Schadenfreude is generally for losers in modern sport, with most athletes able to keep their expressions of delight a pure and generous thing, always remembering to praise their opponents and recognise the part luck has played in their triumph, but there is a small corner of the cricketing world still more used to revelling in the dismay of one’s opponents. In times gone by you’d find the likes of Glenn McGrath or one of the older legends would regularly predict a whitewash in the Ashes, almost as though to taunt the opposition, and now the tables have turned it seems like former wide-bowler and occasional world-beater Steve Harmison wants to fulfil the role for England.
However, that is not really going to have the same effect on a game of cricket that things like selection and star players do, and of all the stars the Aussies have lost in recent years none has been so missed as the sometimes ridiculous but always entertaining Shane Warne, who can still be seen turning his arm over for a tonne of money in the T20’s, if you’re lucky. Since arguably the greatest twirler ever to twist retired, Australia have fielded eleven different spinners in an effort to find an adequate replacement, and two of those only managed one test before being thrown back on the pile.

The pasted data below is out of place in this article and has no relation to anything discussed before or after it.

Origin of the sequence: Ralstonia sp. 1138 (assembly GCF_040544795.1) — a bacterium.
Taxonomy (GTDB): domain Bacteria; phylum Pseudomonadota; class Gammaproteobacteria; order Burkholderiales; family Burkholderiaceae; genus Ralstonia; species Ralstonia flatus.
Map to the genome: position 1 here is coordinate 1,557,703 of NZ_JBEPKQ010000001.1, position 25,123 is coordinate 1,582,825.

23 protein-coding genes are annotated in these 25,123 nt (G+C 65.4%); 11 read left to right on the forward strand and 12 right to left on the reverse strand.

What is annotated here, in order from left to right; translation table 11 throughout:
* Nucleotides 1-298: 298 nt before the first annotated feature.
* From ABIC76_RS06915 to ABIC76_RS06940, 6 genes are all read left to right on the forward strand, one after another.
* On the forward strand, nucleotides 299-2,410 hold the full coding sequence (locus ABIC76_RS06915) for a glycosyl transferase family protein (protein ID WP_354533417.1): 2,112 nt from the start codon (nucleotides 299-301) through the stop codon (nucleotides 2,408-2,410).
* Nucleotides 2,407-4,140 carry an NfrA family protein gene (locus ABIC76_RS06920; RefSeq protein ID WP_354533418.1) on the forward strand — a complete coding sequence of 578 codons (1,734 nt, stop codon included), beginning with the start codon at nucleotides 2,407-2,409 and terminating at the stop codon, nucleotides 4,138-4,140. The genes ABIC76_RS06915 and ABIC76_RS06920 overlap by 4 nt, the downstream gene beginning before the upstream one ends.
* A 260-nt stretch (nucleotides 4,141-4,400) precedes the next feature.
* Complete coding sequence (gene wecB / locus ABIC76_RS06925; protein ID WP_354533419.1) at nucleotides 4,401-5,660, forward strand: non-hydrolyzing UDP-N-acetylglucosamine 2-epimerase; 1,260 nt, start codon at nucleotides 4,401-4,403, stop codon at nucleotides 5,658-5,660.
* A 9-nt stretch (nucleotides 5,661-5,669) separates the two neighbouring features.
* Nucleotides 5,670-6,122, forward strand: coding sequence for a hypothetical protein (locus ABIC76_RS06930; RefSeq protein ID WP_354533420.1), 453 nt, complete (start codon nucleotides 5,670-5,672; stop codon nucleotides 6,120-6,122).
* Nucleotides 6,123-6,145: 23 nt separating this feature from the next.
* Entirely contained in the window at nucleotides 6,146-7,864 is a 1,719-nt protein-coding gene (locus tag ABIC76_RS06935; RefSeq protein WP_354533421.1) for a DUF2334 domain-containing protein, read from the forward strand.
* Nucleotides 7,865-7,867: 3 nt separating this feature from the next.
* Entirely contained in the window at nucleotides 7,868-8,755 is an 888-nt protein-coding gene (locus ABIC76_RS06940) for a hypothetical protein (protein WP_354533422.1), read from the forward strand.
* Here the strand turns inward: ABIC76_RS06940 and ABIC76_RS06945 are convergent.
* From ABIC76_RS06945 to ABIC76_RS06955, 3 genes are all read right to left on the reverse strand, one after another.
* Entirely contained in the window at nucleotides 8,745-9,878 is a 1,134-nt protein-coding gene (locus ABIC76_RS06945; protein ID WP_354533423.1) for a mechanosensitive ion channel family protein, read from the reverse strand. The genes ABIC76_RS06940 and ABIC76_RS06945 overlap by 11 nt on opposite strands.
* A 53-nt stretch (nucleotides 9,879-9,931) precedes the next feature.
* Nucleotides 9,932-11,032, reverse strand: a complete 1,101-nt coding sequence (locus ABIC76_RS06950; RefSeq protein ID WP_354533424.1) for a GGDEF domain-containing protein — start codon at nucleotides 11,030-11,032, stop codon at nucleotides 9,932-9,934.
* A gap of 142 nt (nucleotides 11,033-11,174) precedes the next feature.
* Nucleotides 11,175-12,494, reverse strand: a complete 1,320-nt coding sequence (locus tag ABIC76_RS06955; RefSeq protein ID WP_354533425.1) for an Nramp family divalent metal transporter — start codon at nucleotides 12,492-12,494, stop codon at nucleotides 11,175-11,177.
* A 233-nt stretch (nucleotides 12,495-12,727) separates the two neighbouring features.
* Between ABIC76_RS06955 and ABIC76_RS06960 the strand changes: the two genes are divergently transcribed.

Now it has come to the point where 31 year-old Fawad Ahmed, seeking political asylum from persecution in Pakistan, is being rushed through the citizenship process in time for the summer Ashes tests. It has amused a lot of other fans to mock the English for their use of South African-born players in recent times, but that particular sledge will no longer carry a lot of weight if one of the Australian bowlers is a brand-new citizen in his first or second test match. Schadenfreude in sport is rare, as I said, but if you still relish the art of rubbing the noses of an enemy in their own dirt, the Ashes may be a happy hunting ground this summer.
Image credit: rodc